Wednesday, December 17, 2014

bilateral investment protection agreemen

The finance ministry has finalised a proposal for a model to replace the current Bipa (bilateral investment protection agreement). The model will provide protection only to companies and natural persons  with substantial business activity in their home country. The move will help prevent treaty shopping, the practice of multinational companies taking advantage of more favourable tax jurisdictions (also known as tax havens).

The proposed model would require the enterprise to have substantial operations in India and would exclude claims of indirect or minority shareholders. It would only entertain the claims of investors with at least 50 per cent stake or the right to appoint a majority of the directors or senior management personnel.

The model draft proposal has also made it clear that tax measures will be excluded from the BIT (bilateral investment treaty). In simple terms, this means no tax measure introduced by the host country will be subject to any dispute settlement under the BIT.

The clearly defines government for the first time to include only the central and state governments and not activities of any local government.

[ ALSO READ: India to replace BIPA with a new pact to protect investments ]

The proposed model agreement plans to remove some of the broad obligations found in the current Bipa model, which gives arbitral tribunals wide latitude to interpret provisions. So, the most favoured nation obligation would be removed.

The new model would introduce an early review mechanism to dismiss frivolous claims leading to significant costs. It also establishes a mechanism under which a host country can pursue counter claims against foreign investors for their illegal conduct.

Under the Bipa, the exceptional provisions to preserve the right of the state to develop policies in accordance with national interest are limited. It contains only one exception: essential security interest. The new model broadens the scope to include protection of the environment, conservation of natural resources, stability and integrity of the financial system, public health and safety, and improving working conditions, amongst others.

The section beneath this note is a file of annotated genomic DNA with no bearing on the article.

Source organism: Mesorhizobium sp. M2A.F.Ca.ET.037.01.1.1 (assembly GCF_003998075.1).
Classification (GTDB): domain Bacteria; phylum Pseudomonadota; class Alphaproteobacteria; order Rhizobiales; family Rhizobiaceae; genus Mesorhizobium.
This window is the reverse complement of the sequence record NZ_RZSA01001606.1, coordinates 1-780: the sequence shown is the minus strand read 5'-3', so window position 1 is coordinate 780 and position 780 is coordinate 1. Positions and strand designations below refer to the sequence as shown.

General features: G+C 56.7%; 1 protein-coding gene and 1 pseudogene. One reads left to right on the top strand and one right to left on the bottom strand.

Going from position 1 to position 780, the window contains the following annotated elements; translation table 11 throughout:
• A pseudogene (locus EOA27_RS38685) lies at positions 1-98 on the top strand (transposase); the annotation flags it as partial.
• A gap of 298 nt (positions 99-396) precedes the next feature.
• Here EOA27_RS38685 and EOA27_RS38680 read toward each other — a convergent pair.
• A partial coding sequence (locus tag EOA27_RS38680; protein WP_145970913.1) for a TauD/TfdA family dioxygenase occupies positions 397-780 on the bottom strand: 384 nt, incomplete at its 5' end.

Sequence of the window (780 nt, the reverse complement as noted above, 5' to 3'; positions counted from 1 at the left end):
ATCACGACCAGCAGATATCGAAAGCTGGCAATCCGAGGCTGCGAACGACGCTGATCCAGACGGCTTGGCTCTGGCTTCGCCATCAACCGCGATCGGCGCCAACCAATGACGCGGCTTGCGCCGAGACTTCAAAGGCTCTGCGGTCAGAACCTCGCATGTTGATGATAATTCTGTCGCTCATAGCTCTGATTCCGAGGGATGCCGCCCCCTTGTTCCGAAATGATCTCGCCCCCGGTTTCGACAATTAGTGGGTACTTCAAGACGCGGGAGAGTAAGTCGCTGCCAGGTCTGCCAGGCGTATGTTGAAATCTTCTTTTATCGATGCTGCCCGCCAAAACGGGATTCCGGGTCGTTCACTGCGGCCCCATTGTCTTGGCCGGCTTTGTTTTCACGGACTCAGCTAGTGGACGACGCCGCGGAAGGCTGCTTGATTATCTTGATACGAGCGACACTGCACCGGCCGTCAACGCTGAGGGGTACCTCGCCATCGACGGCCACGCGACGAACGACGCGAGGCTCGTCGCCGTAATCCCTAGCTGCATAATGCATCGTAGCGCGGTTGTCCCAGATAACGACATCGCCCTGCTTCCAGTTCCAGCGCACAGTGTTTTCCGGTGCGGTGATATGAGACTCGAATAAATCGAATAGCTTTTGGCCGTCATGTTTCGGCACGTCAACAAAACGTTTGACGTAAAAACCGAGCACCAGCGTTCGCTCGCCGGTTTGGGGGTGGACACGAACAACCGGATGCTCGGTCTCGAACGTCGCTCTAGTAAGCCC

Under the proposed model of investor-state dispute settlement, the aggrieved party should exhaust all adminstrative and judicial procedures within a specified time frame within the country before the claim can be submitted for arbitration. Upon exhaustion of these remedies, the investor will have to engage in consultation with the host state to find a solution for one year. Failure to go through this process will lead to the investor being barred from pursuing investor-state arbitration.

The proposed model would also balance investor rights with their obligations under the domestic law. So, it does not provide any protection to investors who violate core obligations under the law.

A new model agreement was needed by the government as there had been a substantial increase in the amount of disputes under Bipa. The number of disputes went up to 550 in 2012. In that year, 58 new cases were initiated, the highest in a single year.

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